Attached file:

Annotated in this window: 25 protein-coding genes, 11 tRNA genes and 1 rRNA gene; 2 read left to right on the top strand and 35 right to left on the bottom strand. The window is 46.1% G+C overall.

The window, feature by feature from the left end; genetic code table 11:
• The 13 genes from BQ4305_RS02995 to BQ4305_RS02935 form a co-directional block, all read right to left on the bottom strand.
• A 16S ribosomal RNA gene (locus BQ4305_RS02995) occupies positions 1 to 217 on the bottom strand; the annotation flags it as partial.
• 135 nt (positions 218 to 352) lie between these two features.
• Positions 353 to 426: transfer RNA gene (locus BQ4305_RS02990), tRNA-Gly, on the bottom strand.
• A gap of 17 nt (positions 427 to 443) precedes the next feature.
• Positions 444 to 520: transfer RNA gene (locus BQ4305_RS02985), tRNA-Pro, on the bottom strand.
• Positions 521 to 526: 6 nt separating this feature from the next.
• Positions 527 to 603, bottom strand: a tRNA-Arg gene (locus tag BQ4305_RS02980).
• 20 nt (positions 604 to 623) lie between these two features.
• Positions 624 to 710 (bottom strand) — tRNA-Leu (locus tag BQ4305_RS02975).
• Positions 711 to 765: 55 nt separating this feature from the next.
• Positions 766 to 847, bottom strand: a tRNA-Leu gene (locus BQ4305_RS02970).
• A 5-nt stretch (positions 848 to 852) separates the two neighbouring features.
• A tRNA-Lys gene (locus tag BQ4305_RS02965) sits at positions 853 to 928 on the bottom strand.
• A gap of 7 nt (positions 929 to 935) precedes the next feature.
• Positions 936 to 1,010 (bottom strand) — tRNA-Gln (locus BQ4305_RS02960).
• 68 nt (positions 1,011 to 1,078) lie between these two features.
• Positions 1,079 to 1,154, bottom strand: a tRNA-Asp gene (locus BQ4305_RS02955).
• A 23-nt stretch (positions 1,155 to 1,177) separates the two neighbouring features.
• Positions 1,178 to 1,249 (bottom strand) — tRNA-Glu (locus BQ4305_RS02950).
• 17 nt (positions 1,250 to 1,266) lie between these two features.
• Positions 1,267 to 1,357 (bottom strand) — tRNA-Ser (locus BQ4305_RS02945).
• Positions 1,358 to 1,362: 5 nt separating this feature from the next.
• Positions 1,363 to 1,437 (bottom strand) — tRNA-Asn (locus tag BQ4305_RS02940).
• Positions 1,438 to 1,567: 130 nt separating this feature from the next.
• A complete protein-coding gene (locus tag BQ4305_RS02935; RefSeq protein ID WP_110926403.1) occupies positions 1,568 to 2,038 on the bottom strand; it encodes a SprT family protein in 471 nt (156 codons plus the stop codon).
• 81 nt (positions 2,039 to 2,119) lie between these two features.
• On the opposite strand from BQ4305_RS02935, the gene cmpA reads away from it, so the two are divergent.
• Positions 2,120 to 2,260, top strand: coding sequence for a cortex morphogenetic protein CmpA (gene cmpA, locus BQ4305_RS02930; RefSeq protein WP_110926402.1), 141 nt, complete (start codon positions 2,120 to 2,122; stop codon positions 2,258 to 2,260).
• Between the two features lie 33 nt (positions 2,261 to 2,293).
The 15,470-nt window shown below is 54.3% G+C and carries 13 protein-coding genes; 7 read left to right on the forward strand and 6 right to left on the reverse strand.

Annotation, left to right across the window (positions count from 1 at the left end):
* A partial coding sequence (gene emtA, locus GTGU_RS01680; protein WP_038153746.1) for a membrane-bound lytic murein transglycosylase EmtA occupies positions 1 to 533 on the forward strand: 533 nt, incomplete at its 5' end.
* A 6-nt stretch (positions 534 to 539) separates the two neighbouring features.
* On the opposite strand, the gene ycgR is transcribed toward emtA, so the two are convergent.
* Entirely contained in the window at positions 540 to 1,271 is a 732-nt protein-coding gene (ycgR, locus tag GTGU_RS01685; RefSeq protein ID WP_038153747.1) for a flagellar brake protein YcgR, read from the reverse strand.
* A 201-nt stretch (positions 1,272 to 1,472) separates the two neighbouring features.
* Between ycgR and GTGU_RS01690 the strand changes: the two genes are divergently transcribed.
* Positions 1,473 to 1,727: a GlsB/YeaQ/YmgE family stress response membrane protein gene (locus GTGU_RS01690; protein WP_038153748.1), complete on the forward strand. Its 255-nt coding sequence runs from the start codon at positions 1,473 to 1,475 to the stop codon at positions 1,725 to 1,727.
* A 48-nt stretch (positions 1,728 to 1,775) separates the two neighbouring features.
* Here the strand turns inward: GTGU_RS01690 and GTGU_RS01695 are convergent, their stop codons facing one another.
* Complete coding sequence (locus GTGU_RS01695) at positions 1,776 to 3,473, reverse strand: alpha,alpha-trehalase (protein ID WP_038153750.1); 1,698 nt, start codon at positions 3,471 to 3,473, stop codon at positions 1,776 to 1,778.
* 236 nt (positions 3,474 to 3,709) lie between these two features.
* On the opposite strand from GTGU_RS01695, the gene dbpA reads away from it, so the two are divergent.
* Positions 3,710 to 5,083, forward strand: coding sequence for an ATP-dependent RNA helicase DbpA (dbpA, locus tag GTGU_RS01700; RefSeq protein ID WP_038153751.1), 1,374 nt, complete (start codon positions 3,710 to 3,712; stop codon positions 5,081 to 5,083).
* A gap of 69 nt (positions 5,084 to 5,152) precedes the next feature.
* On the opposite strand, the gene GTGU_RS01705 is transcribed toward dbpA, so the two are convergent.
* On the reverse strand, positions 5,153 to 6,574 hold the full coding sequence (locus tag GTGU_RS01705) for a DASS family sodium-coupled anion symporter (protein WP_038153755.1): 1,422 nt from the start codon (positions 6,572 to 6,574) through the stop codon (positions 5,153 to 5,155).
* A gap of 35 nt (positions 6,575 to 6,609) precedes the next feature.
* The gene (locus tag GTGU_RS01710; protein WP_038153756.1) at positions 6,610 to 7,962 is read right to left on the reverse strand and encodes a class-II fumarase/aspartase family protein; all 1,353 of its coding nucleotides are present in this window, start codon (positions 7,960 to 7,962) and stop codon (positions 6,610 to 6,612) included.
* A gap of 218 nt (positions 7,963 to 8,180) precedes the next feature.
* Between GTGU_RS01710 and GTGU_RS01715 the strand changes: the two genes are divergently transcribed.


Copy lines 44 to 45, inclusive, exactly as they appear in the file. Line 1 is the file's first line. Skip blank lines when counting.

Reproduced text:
* Complete coding sequence (locus GTGU_RS01695) at positions 1,776 to 3,473, reverse strand: alpha,alpha-trehalase (protein ID WP_038153750.1); 1,698 nt, start codon at positions 3,471 to 3,473, stop codon at positions 1,776 to 1,778.
* 236 nt (positions 3,474 to 3,709) lie between these two features.